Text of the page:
Medical ethics

New government regulations water down clinical trial safety norms

Two circulars empower ethics panels to remove requirements on the size of trials facilities and the number of trials principal investigators can work on.

Crucial changes made in the regulation of clinical trials in India recently seem to have been made to align the industry to the favourite mantra of the Narendra Modi government – ease of doing business.

Experts say that two circulars that the government issued on August 2 has reversed advances for better regulation of such trials made previously through the intervention of the Supreme Court.

The circulars – issued by the Central Drugs Standard Control Organisation, the apex body of the Government of India to regulate clinical trials and quality of drugs – put immense powers in hands of ethics committees, which have been at the centre of controversies for not regulating clinical trials adequately.

The first circular has taken away the requirement that any hospital conducting clinical trials must have a minimum of 50 beds. Instead, an ethics committee can decide the trial site.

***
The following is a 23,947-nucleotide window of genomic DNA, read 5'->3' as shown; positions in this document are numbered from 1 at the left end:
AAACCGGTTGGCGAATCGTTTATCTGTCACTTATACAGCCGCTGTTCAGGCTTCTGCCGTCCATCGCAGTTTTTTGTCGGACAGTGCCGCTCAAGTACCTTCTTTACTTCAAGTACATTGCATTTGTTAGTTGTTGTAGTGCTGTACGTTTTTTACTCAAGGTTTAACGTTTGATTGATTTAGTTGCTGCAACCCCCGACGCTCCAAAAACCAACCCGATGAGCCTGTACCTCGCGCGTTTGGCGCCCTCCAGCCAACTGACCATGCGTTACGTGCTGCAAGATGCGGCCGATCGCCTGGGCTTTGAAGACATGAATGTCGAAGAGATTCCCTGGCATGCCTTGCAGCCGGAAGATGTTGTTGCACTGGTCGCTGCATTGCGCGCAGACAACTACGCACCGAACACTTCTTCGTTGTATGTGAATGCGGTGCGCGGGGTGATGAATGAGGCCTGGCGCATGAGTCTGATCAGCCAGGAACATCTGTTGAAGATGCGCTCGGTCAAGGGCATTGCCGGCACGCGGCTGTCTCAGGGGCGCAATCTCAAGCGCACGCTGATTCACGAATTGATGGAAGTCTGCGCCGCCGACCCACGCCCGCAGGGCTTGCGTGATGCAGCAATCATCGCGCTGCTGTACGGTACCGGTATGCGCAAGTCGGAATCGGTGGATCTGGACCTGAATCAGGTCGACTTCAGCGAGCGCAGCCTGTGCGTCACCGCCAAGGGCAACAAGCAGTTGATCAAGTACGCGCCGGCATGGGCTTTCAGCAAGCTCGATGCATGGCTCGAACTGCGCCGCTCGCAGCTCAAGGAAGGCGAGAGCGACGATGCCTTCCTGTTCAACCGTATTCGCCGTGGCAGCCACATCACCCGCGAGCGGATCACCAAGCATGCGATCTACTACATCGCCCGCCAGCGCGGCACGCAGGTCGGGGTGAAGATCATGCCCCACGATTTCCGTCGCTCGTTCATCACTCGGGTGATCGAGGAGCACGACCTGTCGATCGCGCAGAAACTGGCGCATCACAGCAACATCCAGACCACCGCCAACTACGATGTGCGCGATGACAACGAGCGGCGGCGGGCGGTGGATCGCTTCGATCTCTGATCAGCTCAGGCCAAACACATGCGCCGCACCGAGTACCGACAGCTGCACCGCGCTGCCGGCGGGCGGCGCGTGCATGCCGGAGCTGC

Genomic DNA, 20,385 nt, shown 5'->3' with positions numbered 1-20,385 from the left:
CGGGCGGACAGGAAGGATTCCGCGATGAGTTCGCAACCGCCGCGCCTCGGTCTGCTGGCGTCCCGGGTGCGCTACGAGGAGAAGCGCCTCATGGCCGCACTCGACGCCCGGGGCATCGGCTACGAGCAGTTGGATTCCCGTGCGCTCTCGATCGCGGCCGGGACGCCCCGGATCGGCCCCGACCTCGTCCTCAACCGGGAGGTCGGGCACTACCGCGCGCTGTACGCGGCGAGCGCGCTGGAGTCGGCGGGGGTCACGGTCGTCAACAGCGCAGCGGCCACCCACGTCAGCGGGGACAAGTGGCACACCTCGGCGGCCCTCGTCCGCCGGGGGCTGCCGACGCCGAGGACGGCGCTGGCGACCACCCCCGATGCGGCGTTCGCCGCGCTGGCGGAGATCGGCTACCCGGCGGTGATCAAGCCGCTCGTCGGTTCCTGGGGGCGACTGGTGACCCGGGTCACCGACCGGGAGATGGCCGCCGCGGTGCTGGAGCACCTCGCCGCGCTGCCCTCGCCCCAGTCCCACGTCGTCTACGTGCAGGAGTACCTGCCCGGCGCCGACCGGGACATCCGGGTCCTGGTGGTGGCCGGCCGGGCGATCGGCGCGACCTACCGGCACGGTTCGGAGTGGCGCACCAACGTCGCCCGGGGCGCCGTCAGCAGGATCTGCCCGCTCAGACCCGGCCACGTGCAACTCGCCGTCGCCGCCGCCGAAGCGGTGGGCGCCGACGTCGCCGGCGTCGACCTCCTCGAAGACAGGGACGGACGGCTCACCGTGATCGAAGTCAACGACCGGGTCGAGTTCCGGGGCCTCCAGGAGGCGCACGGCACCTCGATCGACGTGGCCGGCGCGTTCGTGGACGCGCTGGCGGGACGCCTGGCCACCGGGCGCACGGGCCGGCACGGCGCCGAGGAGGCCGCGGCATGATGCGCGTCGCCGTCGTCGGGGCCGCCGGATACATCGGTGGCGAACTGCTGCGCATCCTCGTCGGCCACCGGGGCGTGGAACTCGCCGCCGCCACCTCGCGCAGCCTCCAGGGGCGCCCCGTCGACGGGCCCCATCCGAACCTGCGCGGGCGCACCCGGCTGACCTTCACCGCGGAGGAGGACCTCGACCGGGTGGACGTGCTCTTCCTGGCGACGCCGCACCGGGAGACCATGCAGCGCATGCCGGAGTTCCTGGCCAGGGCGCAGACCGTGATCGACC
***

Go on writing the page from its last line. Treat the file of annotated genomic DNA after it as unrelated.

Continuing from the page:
The second circular has removed a restriction on the number of trials a principal investigator can work on at any given time. The cap was set at three. The final authority for this decision will also be the ethics committee.

Role of the ethics committee

Ethics committees are supposed to be formed by qualified individuals – a medical speciality being a minimum qualification – who have been approached by scientists and companies seeking approval for trials of their medicines. These are private bodies which can operate within a health facility or independently.

Critics of this new policy say that for ethics committees to decide on principal investigators and clinical trial sites – the two most important components of trials apart from human subjects – they need capacity building. For instance, ethics committee members should be able to judge scientific standards of a trial site, an indicator of which is the number of beds at the facility.

“Number of beds signify how complex an organisation is with various facilities,” said Amar Jesani, editor of the Indian Journal of Medical Ethics. “It gives an idea about the number of departments, intensive care, blood bank, etc. These are important in case of an emergency.”

S Srinivasan, co-founder of Vadodara-based organisation Low Cost Standard Therapeutics said that it was a bad idea to allow one principal investigator to monitor several trials.